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Winegrape harvest is under way along the Central Coast. Trucks of every size can be seen up and down the roadways of San Luis Obispo and northern Santa Barbara counties, delivering their precious cargo to waiting presses at the wineries.

Most of the chardonnay crop has been picked, which is a good thing after the half-inch of rain we received during the first week of this month.

For about three weeks during harvest, time moves quickly; days blend into nights and nights to days. The daylight hours find our crews picking from early morning to midafternoon.

Just about the time you think you might take a short nap before the mechanical harvesters begin their evening shift, a winery calls and the schedule changes. That triggers more calls to the folks who haul the fruit.

About the time everything is resolved, the night drivers begin arriving, along with the first of 10 or 12 trucks for the evening pick.

As the machines make their way to the field, I go by the house and pick up Kathleen, Clayton and their mom, if she wants to go with us.

Kathleen gets her notepad ready so she can begin writing down the license-plate numbers for the field tickets that accompany each truck as they leave the vineyard.

Clayton writes down a couple of numbers, and then his attention turns to the machines, as he monitors the grapes going into the gondolas.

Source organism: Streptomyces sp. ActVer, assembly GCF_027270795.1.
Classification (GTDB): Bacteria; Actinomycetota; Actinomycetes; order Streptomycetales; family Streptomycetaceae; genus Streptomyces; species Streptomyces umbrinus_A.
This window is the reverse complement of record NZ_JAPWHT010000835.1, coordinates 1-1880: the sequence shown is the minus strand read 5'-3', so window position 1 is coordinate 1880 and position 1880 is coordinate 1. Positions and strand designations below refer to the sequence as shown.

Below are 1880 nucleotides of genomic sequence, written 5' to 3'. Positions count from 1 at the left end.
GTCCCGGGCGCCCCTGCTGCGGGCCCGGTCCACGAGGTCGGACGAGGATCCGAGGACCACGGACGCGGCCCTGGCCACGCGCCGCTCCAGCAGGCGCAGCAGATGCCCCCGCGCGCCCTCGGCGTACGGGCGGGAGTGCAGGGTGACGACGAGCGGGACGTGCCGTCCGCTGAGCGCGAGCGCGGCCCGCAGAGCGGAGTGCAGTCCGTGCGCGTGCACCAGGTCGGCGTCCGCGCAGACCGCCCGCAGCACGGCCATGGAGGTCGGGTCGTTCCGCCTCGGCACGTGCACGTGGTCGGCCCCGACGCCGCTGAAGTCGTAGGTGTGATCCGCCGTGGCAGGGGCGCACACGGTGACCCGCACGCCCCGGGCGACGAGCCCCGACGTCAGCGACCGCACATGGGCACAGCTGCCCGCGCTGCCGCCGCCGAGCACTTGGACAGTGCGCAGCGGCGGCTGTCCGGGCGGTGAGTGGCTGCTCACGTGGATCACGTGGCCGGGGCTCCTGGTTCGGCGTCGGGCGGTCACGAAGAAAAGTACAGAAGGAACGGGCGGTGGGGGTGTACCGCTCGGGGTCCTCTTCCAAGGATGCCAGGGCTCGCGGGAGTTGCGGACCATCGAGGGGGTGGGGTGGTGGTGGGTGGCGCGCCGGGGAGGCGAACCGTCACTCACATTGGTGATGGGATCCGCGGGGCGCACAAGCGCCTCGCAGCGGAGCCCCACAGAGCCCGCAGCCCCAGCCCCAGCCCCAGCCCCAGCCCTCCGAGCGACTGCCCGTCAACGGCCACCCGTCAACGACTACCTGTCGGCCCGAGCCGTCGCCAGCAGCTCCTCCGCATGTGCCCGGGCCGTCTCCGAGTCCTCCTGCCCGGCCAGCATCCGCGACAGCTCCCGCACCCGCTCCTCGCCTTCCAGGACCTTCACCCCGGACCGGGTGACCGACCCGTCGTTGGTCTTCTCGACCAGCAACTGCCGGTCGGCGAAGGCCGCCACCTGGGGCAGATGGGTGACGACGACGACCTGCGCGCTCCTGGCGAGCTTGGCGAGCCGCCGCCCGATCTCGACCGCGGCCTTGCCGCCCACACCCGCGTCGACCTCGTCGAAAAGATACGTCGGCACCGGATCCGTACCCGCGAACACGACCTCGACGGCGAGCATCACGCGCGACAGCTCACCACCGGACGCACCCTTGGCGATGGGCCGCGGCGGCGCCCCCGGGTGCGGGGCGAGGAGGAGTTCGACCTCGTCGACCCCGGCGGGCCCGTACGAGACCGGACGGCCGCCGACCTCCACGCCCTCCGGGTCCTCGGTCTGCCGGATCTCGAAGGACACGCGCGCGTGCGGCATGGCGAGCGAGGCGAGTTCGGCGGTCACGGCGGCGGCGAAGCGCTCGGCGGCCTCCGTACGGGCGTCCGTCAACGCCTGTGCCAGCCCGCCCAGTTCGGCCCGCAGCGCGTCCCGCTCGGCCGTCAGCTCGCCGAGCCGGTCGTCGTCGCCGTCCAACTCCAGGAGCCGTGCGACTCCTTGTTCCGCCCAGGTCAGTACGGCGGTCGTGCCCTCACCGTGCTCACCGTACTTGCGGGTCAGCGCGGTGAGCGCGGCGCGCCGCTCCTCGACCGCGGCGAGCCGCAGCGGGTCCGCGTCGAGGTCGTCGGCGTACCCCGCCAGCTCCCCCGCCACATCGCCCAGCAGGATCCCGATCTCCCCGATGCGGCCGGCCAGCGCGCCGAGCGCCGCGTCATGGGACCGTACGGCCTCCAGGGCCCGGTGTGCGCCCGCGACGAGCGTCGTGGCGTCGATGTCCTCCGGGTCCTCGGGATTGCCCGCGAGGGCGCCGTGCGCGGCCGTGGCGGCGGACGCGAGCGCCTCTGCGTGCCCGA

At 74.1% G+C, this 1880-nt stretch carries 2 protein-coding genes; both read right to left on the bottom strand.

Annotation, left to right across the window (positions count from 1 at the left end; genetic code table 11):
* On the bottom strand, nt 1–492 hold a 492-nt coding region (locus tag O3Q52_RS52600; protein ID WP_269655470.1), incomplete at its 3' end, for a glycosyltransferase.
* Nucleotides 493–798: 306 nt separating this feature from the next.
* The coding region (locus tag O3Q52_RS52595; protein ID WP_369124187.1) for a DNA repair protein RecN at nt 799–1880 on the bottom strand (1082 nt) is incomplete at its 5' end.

Pretty soon they are both outside my pickup, walking through the vines sampling the fruit. Pretty soon, 8 o’clock rolls around and I take my helpers home.

When things are going smoothly and the trucks are all parked, I take a quick nap. I feel more comfortable when the last truck begins to get loaded and I head for home around 2 or 3 a.m. After a few hours of sleep, we start all over again.

I kind of shift into another gear for harvest. After all, it’s only for two or three weeks.

Just before harvest began, the Santa Barbara County Farm Bureau and its GAATE Foundation held their annual Celebrate Harvest event at Joe and Phyllis Carrari’s beautiful ranch, just south of Los Alamos.

This year, the Farm Bureau honored six people who understand the importance of agriculture and use their talents to promote our dynamic agricultural operations here in our county.

Jo Ann Brown, the director of the Vista de Las Cruces school garden, received the Agvocate of the Year Award; California Women for Agriculture received the Agricultural Education Award.

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Eric Cardenas of the Orfalea Foundation and Alain Pincot from Betteravia Farms shared the School Lunches Farm-to-Fork Award for promoting locally grown produce in our schools.

Andy Caldwell received the Agricultural Promotion Award for advocating for agriculture in both his daily radio show and weekly newspaper column.

Joe and Phyllis Carrari were honored as Friends of Santa Barbara County Farm Bureau, celebrating Joe’s colorful lifetime in agriculture.

Last but not least is Joni Gray, who received the President’s Award for promoting Santa Barbara County agriculture through her leadership in producing a series of videos showcasing the diversity of agriculture here in our county.

The evening culminated with auctioneer Jim Glines, from Community Bank of Santa Maria, raising money for local FFA students who need assistance buying their coveted blue jackets.

The Farm Bureau is proud to sponsor the Blue Jacket Project. We need the next generation of agriculturalists to perpetuate our rich agricultural heritage.

Kevin Merrill of Mesa Vineyard Management is president of the Santa Barbara County Farm Bureau and a board member of the Central Coast Wine Growers’ Association Foundation. He can be reached at